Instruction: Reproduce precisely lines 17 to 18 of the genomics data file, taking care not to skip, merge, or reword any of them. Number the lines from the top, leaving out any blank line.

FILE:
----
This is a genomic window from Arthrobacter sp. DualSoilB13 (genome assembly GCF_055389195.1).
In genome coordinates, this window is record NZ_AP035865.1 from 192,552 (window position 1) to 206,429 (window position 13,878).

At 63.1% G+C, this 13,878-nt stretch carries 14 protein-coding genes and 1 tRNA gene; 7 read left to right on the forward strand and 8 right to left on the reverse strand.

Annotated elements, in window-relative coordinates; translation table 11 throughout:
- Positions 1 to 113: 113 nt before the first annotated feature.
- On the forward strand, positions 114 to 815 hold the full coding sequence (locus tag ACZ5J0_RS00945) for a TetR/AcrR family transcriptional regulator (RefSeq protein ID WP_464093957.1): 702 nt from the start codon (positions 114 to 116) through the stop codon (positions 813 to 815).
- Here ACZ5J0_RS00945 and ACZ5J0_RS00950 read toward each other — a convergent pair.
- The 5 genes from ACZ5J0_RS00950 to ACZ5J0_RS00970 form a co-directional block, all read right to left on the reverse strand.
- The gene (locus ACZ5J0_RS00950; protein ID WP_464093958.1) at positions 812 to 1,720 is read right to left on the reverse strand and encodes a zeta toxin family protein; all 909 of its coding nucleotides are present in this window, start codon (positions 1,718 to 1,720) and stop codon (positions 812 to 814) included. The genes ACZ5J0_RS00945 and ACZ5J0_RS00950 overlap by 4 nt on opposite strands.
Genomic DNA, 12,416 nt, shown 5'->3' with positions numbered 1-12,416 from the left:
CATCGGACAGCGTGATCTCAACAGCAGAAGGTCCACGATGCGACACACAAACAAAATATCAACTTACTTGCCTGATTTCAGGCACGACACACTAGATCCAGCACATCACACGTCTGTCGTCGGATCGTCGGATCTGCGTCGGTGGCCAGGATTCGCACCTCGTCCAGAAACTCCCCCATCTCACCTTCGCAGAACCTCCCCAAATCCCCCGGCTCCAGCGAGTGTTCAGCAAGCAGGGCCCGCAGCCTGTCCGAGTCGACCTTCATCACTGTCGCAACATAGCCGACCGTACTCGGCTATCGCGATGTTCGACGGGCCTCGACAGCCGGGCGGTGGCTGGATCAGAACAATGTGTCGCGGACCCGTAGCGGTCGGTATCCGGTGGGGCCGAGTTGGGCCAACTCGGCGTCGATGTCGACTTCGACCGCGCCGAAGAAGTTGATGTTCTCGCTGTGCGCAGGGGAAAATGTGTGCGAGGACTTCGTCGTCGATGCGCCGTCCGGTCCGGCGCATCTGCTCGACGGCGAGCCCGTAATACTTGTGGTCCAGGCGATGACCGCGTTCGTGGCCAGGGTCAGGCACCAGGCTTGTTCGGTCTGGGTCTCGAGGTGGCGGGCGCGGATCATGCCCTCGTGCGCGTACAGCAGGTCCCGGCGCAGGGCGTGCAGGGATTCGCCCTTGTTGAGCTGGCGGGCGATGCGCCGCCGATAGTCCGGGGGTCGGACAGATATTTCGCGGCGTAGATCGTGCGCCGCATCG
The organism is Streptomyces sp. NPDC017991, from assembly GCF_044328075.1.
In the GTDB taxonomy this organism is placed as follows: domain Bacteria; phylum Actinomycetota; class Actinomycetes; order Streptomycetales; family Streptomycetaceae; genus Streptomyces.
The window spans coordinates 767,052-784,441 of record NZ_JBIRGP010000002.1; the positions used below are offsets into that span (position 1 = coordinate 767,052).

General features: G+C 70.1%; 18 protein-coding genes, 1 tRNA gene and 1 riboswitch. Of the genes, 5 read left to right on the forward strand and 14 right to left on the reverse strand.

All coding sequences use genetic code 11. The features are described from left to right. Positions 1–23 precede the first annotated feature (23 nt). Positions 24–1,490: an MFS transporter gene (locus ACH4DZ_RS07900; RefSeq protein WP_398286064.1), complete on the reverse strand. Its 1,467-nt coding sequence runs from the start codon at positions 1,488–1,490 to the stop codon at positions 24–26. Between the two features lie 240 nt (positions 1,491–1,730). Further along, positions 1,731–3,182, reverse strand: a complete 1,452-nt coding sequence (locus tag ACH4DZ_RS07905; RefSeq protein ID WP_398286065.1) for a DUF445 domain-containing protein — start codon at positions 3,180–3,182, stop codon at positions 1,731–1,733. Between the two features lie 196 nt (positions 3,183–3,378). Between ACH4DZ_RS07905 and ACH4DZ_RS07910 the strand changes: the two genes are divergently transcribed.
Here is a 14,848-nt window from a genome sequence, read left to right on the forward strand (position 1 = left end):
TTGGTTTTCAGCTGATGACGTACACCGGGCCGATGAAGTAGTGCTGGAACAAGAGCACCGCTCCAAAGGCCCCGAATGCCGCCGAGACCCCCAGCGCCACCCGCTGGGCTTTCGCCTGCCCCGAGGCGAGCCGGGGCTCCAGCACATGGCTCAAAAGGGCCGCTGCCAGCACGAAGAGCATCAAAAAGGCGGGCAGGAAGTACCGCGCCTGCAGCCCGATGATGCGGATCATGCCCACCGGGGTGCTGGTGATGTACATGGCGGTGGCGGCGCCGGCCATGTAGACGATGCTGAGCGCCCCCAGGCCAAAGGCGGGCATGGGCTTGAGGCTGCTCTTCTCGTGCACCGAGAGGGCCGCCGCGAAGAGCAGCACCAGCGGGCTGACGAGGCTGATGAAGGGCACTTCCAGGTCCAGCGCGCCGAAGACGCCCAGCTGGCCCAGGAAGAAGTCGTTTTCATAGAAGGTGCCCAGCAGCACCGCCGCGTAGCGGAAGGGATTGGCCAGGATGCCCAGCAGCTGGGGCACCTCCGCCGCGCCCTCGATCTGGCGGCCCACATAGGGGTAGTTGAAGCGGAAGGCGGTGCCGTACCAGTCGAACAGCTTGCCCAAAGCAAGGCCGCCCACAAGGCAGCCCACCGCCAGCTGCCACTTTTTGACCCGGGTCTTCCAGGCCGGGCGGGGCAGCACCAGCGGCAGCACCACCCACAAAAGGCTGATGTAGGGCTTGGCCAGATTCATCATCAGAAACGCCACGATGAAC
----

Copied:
Here is a 14,848-nt window from a genome sequence, read left to right on the forward strand (position 1 = left end):
TTGGTTTTCAGCTGATGACGTACACCGGGCCGATGAAGTAGTGCTGGAACAAGAGCACCGCTCCAAAGGCCCCGAATGCCGCCGAGACCCCCAGCGCCACCCGCTGGGCTTTCGCCTGCCCCGAGGCGAGCCGGGGCTCCAGCACATGGCTCAAAAGGGCCGCTGCCAGCACGAAGAGCATCAAAAAGGCGGGCAGGAAGTACCGCGCCTGCAGCCCGATGATGCGGATCATGCCCACCGGGGTGCTGGTGATGTACATGGCGGTGGCGGCGCCGGCCATGTAGACGATGCTGAGCGCCCCCAGGCCAAAGGCGGGCATGGGCTTGAGGCTGCTCTTCTCGTGCACCGAGAGGGCCGCCGCGAAGAGCAGCACCAGCGGGCTGACGAGGCTGATGAAGGGCACTTCCAGGTCCAGCGCGCCGAAGACGCCCAGCTGGCCCAGGAAGAAGTCGTTTTCATAGAAGGTGCCCAGCAGCACCGCCGCGTAGCGGAAGGGATTGGCCAGGATGCCCAGCAGCTGGGGCACCTCCGCCGCGCCCTCGATCTGGCGGCCCACATAGGGGTAGTTGAAGCGGAAGGCGGTGCCGTACCAGTCGAACAGCTTGCCCAAAGCAAGGCCGCCCACAAGGCAGCCCACCGCCAGCTGCCACTTTTTGACCCGGGTCTTCCAGGCCGGGCGGGGCAGCACCAGCGGCAGCACCACCCACAAAAGGCTGATGTAGGGCTTGGCCAGATTCATCATCAGAAACGCCACGATGAAC